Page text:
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   Re: Babel (again) or standard taqs and aliases (UDEF, Bizcodes)

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  • From: "W. E. Perry" <wperry@fiduciary.com>
  • To: xml-dev@xml.org
  • Date: Mon, 01 May 2000 03:49:04 -0400

All of what you say is certainly true, but there is more to the story. The buzz
(dare one say frenzy? irrational exuberance?) which has attached to B2B stories
for the past year arises from the expectation that many more players than ever
before will be able to transact directly with each other. Some of these
newcomers will certainly be smaller enterprises which could not afford the
earlier EDI kit but which will now conform to a vertical industry XML-defined
data vocabulary in order to have a share in the business. Others, however, (and
some of them not small players!) will not see themselves as part of a particular
vertical market simply because they wish to consummate a particular transaction,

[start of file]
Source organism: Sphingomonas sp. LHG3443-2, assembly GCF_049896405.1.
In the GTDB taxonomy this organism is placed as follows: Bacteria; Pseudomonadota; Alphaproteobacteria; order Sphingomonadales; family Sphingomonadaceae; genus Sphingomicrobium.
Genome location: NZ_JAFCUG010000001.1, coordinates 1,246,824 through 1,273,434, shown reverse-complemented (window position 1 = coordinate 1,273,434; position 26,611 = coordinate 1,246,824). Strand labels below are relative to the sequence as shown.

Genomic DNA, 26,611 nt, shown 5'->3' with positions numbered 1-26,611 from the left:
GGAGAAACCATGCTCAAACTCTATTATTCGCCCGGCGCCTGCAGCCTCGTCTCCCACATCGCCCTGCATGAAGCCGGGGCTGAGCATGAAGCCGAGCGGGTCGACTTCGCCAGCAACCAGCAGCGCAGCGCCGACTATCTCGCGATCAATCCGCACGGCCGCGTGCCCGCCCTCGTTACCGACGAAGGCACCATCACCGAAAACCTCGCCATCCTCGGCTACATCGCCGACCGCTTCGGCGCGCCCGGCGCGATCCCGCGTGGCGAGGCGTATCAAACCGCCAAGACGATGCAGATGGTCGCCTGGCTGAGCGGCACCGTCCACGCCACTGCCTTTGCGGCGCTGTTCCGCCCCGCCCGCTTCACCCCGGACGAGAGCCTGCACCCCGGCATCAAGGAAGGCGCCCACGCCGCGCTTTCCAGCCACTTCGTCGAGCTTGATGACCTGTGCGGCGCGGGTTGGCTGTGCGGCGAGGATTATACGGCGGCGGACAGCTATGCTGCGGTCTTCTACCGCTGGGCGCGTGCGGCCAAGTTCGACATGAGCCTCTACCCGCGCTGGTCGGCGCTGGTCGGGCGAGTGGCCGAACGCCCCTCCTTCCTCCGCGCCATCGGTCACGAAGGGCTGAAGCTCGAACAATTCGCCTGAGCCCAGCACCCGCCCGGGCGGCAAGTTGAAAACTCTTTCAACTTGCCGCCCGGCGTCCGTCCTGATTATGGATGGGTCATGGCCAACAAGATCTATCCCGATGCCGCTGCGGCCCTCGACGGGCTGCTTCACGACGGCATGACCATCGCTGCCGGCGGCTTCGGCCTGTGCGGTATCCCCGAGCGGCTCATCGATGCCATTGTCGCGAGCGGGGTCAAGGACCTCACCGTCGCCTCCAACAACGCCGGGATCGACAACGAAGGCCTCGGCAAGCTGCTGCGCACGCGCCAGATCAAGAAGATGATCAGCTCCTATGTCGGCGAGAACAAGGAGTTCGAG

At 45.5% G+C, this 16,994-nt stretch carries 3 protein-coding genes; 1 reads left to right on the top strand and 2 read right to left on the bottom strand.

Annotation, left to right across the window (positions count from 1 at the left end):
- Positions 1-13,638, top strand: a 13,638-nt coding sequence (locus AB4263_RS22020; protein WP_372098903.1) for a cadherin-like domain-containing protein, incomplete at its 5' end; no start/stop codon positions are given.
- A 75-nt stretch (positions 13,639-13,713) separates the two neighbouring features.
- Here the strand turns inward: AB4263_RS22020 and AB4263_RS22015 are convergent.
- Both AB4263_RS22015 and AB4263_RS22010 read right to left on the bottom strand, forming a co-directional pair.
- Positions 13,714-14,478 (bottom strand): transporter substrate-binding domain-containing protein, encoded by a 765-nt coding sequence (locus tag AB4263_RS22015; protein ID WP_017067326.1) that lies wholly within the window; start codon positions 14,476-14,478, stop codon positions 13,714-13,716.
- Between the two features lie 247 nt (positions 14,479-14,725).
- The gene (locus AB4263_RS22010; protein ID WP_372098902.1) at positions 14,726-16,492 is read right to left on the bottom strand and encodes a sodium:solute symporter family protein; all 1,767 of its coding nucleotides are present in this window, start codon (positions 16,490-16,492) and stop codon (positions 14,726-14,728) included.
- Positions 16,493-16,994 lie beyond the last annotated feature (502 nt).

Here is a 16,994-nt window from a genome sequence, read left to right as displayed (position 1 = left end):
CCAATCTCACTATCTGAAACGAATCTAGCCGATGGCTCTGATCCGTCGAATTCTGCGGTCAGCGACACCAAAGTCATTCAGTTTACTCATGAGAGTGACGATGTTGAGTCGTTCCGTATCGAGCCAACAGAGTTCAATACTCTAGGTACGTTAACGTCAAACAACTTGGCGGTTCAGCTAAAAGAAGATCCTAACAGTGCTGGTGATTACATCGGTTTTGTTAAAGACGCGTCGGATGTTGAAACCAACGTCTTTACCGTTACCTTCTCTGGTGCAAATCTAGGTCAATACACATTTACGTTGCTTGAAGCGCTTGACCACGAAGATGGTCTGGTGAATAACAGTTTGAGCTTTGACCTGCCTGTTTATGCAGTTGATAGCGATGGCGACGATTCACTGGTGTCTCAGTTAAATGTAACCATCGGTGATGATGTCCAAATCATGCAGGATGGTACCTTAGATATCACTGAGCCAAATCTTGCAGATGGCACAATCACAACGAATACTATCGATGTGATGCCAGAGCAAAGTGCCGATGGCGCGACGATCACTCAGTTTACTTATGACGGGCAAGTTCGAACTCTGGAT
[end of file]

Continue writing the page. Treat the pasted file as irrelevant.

and may well be blithely unaware of the data vocabulary adopted by that
industry--indeed, perhaps even unaware of the boundaries of the vertical market
itself, as understood by its acknowledged participants. The possibility for such
players to bid or to offer, perhaps to the world in general, a transaction which
may not be couched in an agreed industry vocabulary and may not even be bounded
by the accepted definition of an industry, opens possibilities for the expansion
of commerce far beyond what will ever result from smaller new players conforming
to the norms of an industry which has a vital interest in seeing to it that they
do not take away any significant market share.


Walter Perry

KenNorth wrote:

> Doing B2B according to prescribed forms has been the status quo among large
> companies and their suppliers for a couple of decades. It's history, not a
> practice being introduced by ebXML and BizTalk. Long before the W3C released
> the XML spec, the largest corporations defined B2B standards and transaction
> sets used by their trading partners. Something like 95% of the Global 1000
> use Electronic Data Interchange (EDI) systems.
> Because EDI isn't cheap, trading groups consist of partners who can afford
> the technology and the infrastructure it requires. The cost has been a
> barrier to entry for smaller companies. That's been one of the motivations
> behind initiatives such as ebXML and BizTalk. The technology at the core of
> those efforts (XML and the Internet) enables a smaller player to
> participate.

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